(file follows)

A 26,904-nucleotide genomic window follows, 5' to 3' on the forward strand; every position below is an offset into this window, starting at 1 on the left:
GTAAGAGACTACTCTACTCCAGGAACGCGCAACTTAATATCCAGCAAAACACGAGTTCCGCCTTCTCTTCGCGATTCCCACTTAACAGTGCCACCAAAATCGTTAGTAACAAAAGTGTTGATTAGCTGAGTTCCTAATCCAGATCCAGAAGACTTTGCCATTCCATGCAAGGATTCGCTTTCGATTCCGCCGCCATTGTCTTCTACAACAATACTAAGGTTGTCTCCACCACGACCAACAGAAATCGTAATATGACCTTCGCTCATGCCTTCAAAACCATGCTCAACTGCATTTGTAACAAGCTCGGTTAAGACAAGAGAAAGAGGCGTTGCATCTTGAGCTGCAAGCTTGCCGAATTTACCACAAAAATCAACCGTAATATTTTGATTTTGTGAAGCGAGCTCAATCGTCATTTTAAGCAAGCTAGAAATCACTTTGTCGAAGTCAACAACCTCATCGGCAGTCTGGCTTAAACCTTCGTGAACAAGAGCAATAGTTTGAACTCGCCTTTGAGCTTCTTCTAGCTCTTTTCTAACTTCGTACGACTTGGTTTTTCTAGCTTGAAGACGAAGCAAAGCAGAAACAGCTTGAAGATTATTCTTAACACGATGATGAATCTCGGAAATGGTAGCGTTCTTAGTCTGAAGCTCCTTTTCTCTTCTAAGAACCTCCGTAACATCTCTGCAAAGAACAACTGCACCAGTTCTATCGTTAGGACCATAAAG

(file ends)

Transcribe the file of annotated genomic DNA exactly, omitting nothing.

A 26,904-nucleotide genomic window follows, 5' to 3' on the forward strand; every position below is an offset into this window, starting at 1 on the left:
GTAAGAGACTACTCTACTCCAGGAACGCGCAACTTAATATCCAGCAAAACACGAGTTCCGCCTTCTCTTCGCGATTCCCACTTAACAGTGCCACCAAAATCGTTAGTAACAAAAGTGTTGATTAGCTGAGTTCCTAATCCAGATCCAGAAGACTTTGCCATTCCATGCAAGGATTCGCTTTCGATTCCGCCGCCATTGTCTTCTACAACAATACTAAGGTTGTCTCCACCACGACCAACAGAAATCGTAATATGACCTTCGCTCATGCCTTCAAAACCATGCTCAACTGCATTTGTAACAAGCTCGGTTAAGACAAGAGAAAGAGGCGTTGCATCTTGAGCTGCAAGCTTGCCGAATTTACCACAAAAATCAACCGTAATATTTTGATTTTGTGAAGCGAGCTCAATCGTCATTTTAAGCAAGCTAGAAATCACTTTGTCGAAGTCAACAACCTCATCGGCAGTCTGGCTTAAACCTTCGTGAACAAGAGCAATAGTTTGAACTCGCCTTTGAGCTTCTTCTAGCTCTTTTCTAACTTCGTACGACTTGGTTTTTCTAGCTTGAAGACGAAGCAAAGCAGAAACAGCTTGAAGATTATTCTTAACACGATGATGAATCTCGGAAATGGTAGCGTTCTTAGTCTGAAGCTCCTTTTCTCTTCTAAGAACCTCCGTAACATCTCTGCAAAGAACAACTGCACCAGTTCTATCGTTAGGACCATAAAG